While the World Cup is always an exciting event, there is a repetitive pattern to the contenders that dramatically decreases the tension and excitement. For example, at the time of this writing, we were down to four remaining teams — Germany, Holland, Spain and Uruguay. While this configuration is obviously fine for the fans of these four nations, for the rest of us, it's more of a shrug of the shoulders and a "we've seen this all before" attitude. Granted, Spain is a minor surprise, but throw in Argentina, Brazil, Italy, France and England and you have the total list of the only nations that have won the World Cup in the past and are likely to win it in the future.
For the other 253 nations occupying this planet, it's a bitter pill to swallow when you realize your nation's team will likely never qualify for the Cup, or if they do somehow manage to stumble into the tournament, they will be bounced out in the blink of an eye. Don't believe me? Ask the citizens of North Korea, Honduras, Algeria, Nigeria, Cameroon, Cote d'Ivoire, Denmark, Greece, Switzerland or any of the other first round casualties.
I have written to FIFA officials, and generously provided the following solutions to this dilemma:
Solution number one:
Let's match up teams in contests we really want to see. Forget about Paraguay versus Spain, or Germany against Argentina — these nations are not historical enemies. Instead, consider the fun we would all have [and the riots that would ensue] when these teams are pitted against each other:
• Israel vs. Palestine.
• India vs. Pakistan.
• North Korea against — you guessed it — South Korea!
• Iran vs. Iraq.
• The United States against Afghanistan or Iran or Cuba or Libya or Russia or just about anyone else for that matter!
Solution number two:
The next time two vastly different teams meet, let's even up the odds so the weaker team at least has a glimmer of a chance. Suggestions include:
• Brazil vs. Haiti — there may be nothing we can do to help the Haiti team to conquer Brazil, but I think blindfolding all Brazilian players should make things interesting.
• Germany vs. Ethiopia — again a terrible mismatch, but forcing all German players to play on one leg only might turn this into a real contest.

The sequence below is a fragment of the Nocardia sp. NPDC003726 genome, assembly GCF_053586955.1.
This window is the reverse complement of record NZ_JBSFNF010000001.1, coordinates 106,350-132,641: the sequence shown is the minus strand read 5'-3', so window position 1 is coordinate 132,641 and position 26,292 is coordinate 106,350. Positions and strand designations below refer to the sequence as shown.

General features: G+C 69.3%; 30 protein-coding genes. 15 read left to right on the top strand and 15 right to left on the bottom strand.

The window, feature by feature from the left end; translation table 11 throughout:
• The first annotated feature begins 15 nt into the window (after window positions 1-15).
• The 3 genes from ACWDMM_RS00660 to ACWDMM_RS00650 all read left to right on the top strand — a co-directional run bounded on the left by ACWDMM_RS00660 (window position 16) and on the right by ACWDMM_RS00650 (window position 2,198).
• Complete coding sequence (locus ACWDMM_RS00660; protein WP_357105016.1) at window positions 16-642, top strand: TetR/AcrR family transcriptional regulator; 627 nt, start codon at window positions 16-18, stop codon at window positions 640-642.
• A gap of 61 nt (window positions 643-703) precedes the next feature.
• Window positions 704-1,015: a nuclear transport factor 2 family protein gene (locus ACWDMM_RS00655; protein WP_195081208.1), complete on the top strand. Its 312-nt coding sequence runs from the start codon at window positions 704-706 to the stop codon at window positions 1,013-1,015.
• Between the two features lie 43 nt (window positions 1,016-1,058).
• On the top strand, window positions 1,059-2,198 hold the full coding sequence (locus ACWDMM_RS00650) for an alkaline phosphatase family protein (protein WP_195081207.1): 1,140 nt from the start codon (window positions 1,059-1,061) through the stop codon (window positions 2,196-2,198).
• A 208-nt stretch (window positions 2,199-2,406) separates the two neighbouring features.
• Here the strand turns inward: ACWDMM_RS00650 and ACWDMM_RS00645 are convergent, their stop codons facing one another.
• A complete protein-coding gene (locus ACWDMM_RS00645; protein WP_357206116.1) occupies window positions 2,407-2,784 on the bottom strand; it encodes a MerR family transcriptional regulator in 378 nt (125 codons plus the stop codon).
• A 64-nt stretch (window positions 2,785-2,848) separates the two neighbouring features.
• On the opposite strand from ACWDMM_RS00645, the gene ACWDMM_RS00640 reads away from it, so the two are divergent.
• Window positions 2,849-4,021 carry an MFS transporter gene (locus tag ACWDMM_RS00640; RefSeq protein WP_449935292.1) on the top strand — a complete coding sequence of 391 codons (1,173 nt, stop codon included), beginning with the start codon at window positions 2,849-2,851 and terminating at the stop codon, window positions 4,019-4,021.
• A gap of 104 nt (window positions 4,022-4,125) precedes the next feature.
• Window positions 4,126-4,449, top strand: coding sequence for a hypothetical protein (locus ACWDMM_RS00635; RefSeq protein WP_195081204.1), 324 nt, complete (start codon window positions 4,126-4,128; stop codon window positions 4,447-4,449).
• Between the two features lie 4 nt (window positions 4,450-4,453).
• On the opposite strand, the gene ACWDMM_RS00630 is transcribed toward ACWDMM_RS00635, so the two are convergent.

• Italy vs. Guam — everyone in Guam will have their TVs on when Guam's team — all 56 of them — takes the field to oppose the two Italians allowed to represent Italy.
• Argentina vs. the Vatican — while the Vatican has some big supporters "upstairs," I still don't like their chances against Argentina's always-impressive entry. Still, if the Argentine players are forced to carry a 100-pound cross on their backs, the Vatican team may yet prevail.
For those football purists who feel that blindfolding players, one legged players, or players weighed down with crosses violates the tradition and the history of the sport, then there is a third solution. Instead of hobbling the superior players, let's just give the weaker teams a head start:
• England vs. the French Frigate Shoals — it's likely that England could score roughly three goals a minute, so giving the French Frigate Shoals approximately 270 goals in advance could make this an exciting contest.
• The Netherlands vs. San Marino — as you may know, the Dutch are prolific scorers, so this game likely needs to start out with Holland 0, San Marino 566.
Now, FIFA, it's up to you. The ideas are great, now you need to show some greatness as well.
Brian McLeod's favourite team, Scotland, will be allowed to have players use their feet, hands, heads, field artillery, hand grenades and four mid-size tanks while their opponents are being strangled with haggis and bagpipes.